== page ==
Notice

The United States Attorneys’ Manual is currently undergoing maintenance. If you are unable to access specific content, please contact the webmaster.

You are here

1908. Unlawful Employment Of Aliens -- Criminal Penalties

Title 8 U.S.C. § 1324a(a)(1)(A) makes it unlawful for any person or other entity to hire, recruit, or refer for a fee, for employment in the United States an alien knowing the alien is an unauthorized alien, as defined in subsection 1324a(h)(3).

Subsection 1324a(2) makes it unlawful for any person or entity, after hiring an alien for employment, to continue to employ the alien in the United States knowing the alien is or has become an unauthorized alien with respect to such employment.

Subsection 1324a(f) provides that any person or entity that engages in a "pattern or practice" of violations of subsection (a)(1)(A) or (a)(2) shall be fined not more than $3000 for each unauthorized alien with respect to whom such a violation occurs, imprisoned for not more than six months for the entire pattern or practice, or both. The legislative history indicates that "a pattern or practice" of violations is to be given a commonsense rather than overly technical meaning, and must evidence regular, repeated and intentional activities, but does not include isolated, sporadic or accidental acts. H.R.Rep. No. 99-682, Part 3, 99th Cong., 2d Sess. (1986), p. 59. See 8 C.F.R. § 274a.1(k).A scheme for civil enforcement of the requirements of §  1324a through injunctions and monetary penalties is set forth in § 1324a(e) and § 1324a(f)(2).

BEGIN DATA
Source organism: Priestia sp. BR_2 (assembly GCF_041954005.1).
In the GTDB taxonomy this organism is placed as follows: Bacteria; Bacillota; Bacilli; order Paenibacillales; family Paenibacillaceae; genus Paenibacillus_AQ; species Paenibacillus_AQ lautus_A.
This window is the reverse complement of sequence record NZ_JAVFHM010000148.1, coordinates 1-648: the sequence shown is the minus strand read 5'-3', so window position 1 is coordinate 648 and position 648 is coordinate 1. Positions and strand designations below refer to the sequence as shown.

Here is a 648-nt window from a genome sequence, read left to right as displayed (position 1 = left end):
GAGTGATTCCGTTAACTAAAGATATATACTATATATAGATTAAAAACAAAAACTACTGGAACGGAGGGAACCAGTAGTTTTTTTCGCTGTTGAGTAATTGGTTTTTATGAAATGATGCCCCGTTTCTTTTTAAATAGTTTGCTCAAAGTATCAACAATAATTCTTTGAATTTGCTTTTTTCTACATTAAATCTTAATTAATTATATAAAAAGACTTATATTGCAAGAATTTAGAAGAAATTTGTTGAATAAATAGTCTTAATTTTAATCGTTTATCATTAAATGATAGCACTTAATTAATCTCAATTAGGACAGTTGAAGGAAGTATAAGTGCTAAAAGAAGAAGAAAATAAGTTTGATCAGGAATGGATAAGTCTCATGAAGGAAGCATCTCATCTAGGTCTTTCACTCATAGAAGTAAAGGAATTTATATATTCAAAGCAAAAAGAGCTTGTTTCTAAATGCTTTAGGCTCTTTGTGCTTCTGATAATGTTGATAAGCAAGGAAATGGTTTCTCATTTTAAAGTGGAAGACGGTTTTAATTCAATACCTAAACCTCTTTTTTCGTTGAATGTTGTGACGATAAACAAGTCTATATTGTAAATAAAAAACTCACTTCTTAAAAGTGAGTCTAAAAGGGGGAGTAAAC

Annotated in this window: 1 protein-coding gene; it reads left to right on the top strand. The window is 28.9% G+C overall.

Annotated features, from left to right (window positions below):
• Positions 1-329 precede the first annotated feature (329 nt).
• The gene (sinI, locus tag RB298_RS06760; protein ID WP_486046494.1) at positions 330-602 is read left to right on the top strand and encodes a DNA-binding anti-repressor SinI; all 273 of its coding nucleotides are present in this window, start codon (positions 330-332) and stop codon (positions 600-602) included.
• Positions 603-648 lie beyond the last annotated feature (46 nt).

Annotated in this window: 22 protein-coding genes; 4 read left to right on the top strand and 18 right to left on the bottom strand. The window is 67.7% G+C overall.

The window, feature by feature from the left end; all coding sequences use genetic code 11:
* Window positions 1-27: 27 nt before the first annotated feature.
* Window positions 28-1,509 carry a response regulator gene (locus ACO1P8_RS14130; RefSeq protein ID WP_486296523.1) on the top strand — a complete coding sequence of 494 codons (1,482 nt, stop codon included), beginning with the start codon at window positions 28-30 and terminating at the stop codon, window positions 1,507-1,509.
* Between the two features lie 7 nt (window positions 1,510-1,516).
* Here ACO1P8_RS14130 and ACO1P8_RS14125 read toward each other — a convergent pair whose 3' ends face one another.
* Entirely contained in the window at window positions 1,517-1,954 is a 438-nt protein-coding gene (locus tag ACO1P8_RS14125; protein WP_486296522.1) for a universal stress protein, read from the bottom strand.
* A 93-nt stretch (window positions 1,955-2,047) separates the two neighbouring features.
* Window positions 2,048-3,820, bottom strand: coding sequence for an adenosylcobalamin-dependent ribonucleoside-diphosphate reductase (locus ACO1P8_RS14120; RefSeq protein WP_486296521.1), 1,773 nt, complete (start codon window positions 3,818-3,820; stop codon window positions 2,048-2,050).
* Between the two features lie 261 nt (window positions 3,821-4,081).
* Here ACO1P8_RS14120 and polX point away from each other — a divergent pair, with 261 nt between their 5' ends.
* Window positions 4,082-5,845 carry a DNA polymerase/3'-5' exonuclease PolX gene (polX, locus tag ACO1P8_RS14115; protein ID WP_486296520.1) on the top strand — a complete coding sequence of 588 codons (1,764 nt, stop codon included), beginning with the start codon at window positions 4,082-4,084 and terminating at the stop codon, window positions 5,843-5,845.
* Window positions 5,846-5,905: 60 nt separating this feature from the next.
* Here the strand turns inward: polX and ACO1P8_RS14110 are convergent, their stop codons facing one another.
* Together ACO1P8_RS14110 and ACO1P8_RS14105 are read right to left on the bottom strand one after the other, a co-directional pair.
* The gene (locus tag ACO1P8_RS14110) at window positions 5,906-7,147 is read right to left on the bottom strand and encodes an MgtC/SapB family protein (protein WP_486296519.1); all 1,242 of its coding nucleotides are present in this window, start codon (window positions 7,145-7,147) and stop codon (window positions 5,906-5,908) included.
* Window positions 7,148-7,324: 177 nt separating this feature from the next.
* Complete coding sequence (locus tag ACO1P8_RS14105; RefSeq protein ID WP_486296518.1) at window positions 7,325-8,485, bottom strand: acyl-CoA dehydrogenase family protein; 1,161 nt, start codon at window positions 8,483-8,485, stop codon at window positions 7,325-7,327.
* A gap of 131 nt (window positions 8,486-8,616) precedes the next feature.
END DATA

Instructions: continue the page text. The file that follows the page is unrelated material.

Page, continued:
In addition, 18 U.S.C. § 1546(b) makes it a felony offense to use a false identification document, or misuse a real one, for the purpose of satisfying the employment verification provisions in 8 U.S.C. §  1324a(b).

[cited in Criminal Resource Manual 1907; USAM 9-73.100]

Updated May 22, 2015